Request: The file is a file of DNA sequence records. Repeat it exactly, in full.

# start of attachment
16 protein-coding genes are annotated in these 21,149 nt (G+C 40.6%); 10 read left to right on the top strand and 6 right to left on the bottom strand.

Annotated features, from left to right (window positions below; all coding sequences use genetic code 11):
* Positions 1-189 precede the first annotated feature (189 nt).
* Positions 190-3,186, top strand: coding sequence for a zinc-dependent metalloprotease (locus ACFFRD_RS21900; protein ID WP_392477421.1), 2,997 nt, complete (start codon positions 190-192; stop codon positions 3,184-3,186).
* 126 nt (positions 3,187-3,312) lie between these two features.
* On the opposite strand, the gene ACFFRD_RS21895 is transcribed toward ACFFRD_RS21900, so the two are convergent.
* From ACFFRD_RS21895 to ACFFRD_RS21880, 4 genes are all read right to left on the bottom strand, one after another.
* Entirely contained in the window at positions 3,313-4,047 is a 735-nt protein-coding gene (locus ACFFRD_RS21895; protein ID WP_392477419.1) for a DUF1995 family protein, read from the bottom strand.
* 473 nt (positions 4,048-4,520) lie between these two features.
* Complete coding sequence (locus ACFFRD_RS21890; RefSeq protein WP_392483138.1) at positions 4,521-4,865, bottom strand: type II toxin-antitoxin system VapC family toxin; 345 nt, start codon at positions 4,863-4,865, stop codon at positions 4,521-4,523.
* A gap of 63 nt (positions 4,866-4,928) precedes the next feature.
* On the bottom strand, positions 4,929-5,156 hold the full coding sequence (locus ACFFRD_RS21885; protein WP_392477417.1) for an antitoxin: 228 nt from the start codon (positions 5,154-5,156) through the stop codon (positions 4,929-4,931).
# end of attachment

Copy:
16 protein-coding genes are annotated in these 21,149 nt (G+C 40.6%); 10 read left to right on the top strand and 6 right to left on the bottom strand.

Annotated features, from left to right (window positions below; all coding sequences use genetic code 11):
* Positions 1-189 precede the first annotated feature (189 nt).
* Positions 190-3,186, top strand: coding sequence for a zinc-dependent metalloprotease (locus ACFFRD_RS21900; protein ID WP_392477421.1), 2,997 nt, complete (start codon positions 190-192; stop codon positions 3,184-3,186).
* 126 nt (positions 3,187-3,312) lie between these two features.
* On the opposite strand, the gene ACFFRD_RS21895 is transcribed toward ACFFRD_RS21900, so the two are convergent.
* From ACFFRD_RS21895 to ACFFRD_RS21880, 4 genes are all read right to left on the bottom strand, one after another.
* Entirely contained in the window at positions 3,313-4,047 is a 735-nt protein-coding gene (locus ACFFRD_RS21895; protein ID WP_392477419.1) for a DUF1995 family protein, read from the bottom strand.
* 473 nt (positions 4,048-4,520) lie between these two features.
* Complete coding sequence (locus ACFFRD_RS21890; RefSeq protein WP_392483138.1) at positions 4,521-4,865, bottom strand: type II toxin-antitoxin system VapC family toxin; 345 nt, start codon at positions 4,863-4,865, stop codon at positions 4,521-4,523.
* A gap of 63 nt (positions 4,866-4,928) precedes the next feature.
* On the bottom strand, positions 4,929-5,156 hold the full coding sequence (locus ACFFRD_RS21885; protein WP_392477417.1) for an antitoxin: 228 nt from the start codon (positions 5,154-5,156) through the stop codon (positions 4,929-4,931).